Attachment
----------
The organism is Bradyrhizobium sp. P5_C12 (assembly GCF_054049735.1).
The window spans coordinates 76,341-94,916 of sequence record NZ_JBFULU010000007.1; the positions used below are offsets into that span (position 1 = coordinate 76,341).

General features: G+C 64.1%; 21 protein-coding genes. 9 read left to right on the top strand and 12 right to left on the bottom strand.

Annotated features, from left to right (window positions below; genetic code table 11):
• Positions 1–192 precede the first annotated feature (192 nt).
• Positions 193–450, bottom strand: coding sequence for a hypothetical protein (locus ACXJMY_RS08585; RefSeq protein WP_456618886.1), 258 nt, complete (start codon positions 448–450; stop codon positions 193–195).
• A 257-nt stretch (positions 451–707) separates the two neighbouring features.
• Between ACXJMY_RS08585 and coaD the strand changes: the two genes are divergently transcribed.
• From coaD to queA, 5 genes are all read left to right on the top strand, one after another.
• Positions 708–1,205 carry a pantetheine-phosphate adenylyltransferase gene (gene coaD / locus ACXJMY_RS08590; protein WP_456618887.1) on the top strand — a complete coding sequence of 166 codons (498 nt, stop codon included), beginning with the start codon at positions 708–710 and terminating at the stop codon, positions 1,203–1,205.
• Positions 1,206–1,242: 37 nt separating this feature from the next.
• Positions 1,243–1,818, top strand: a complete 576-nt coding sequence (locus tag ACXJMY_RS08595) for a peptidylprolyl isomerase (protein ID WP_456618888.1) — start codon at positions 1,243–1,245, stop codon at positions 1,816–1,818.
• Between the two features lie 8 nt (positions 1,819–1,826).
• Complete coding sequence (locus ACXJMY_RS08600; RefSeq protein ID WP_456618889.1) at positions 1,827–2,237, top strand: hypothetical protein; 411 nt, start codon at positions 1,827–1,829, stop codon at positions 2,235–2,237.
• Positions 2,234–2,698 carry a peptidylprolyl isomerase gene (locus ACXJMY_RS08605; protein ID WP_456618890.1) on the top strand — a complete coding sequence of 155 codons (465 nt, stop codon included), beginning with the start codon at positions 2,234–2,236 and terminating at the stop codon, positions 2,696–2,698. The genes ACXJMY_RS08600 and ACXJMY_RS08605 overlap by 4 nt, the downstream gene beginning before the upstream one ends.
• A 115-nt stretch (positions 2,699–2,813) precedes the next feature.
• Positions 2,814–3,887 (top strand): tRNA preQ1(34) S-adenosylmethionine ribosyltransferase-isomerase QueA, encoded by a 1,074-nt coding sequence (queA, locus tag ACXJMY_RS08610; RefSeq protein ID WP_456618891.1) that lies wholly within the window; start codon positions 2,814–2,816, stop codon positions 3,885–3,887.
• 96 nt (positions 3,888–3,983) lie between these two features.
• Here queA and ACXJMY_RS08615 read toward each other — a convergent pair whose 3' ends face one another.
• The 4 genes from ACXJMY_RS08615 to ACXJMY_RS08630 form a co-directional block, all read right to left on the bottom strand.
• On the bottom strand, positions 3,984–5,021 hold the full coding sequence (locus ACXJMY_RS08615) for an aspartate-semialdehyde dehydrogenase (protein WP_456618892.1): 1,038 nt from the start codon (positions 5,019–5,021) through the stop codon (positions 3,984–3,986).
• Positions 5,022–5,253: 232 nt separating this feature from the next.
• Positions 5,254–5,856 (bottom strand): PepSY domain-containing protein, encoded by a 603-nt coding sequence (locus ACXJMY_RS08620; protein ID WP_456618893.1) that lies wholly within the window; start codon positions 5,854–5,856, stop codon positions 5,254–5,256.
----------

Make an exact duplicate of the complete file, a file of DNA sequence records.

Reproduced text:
The organism is Bradyrhizobium sp. P5_C12 (assembly GCF_054049735.1).
The window spans coordinates 76,341-94,916 of sequence record NZ_JBFULU010000007.1; the positions used below are offsets into that span (position 1 = coordinate 76,341).

General features: G+C 64.1%; 21 protein-coding genes. 9 read left to right on the top strand and 12 right to left on the bottom strand.

Annotated features, from left to right (window positions below; genetic code table 11):
• Positions 1–192 precede the first annotated feature (192 nt).
• Positions 193–450, bottom strand: coding sequence for a hypothetical protein (locus ACXJMY_RS08585; RefSeq protein WP_456618886.1), 258 nt, complete (start codon positions 448–450; stop codon positions 193–195).
• A 257-nt stretch (positions 451–707) separates the two neighbouring features.
• Between ACXJMY_RS08585 and coaD the strand changes: the two genes are divergently transcribed.
• From coaD to queA, 5 genes are all read left to right on the top strand, one after another.
• Positions 708–1,205 carry a pantetheine-phosphate adenylyltransferase gene (gene coaD / locus ACXJMY_RS08590; protein WP_456618887.1) on the top strand — a complete coding sequence of 166 codons (498 nt, stop codon included), beginning with the start codon at positions 708–710 and terminating at the stop codon, positions 1,203–1,205.
• Positions 1,206–1,242: 37 nt separating this feature from the next.
• Positions 1,243–1,818, top strand: a complete 576-nt coding sequence (locus tag ACXJMY_RS08595) for a peptidylprolyl isomerase (protein ID WP_456618888.1) — start codon at positions 1,243–1,245, stop codon at positions 1,816–1,818.
• Between the two features lie 8 nt (positions 1,819–1,826).
• Complete coding sequence (locus ACXJMY_RS08600; RefSeq protein ID WP_456618889.1) at positions 1,827–2,237, top strand: hypothetical protein; 411 nt, start codon at positions 1,827–1,829, stop codon at positions 2,235–2,237.
• Positions 2,234–2,698 carry a peptidylprolyl isomerase gene (locus ACXJMY_RS08605; protein ID WP_456618890.1) on the top strand — a complete coding sequence of 155 codons (465 nt, stop codon included), beginning with the start codon at positions 2,234–2,236 and terminating at the stop codon, positions 2,696–2,698. The genes ACXJMY_RS08600 and ACXJMY_RS08605 overlap by 4 nt, the downstream gene beginning before the upstream one ends.
• A 115-nt stretch (positions 2,699–2,813) precedes the next feature.
• Positions 2,814–3,887 (top strand): tRNA preQ1(34) S-adenosylmethionine ribosyltransferase-isomerase QueA, encoded by a 1,074-nt coding sequence (queA, locus tag ACXJMY_RS08610; RefSeq protein ID WP_456618891.1) that lies wholly within the window; start codon positions 2,814–2,816, stop codon positions 3,885–3,887.
• 96 nt (positions 3,888–3,983) lie between these two features.
• Here queA and ACXJMY_RS08615 read toward each other — a convergent pair whose 3' ends face one another.
• The 4 genes from ACXJMY_RS08615 to ACXJMY_RS08630 form a co-directional block, all read right to left on the bottom strand.
• On the bottom strand, positions 3,984–5,021 hold the full coding sequence (locus ACXJMY_RS08615) for an aspartate-semialdehyde dehydrogenase (protein WP_456618892.1): 1,038 nt from the start codon (positions 5,019–5,021) through the stop codon (positions 3,984–3,986).
• Positions 5,022–5,253: 232 nt separating this feature from the next.
• Positions 5,254–5,856 (bottom strand): PepSY domain-containing protein, encoded by a 603-nt coding sequence (locus ACXJMY_RS08620; protein ID WP_456618893.1) that lies wholly within the window; start codon positions 5,854–5,856, stop codon positions 5,254–5,256.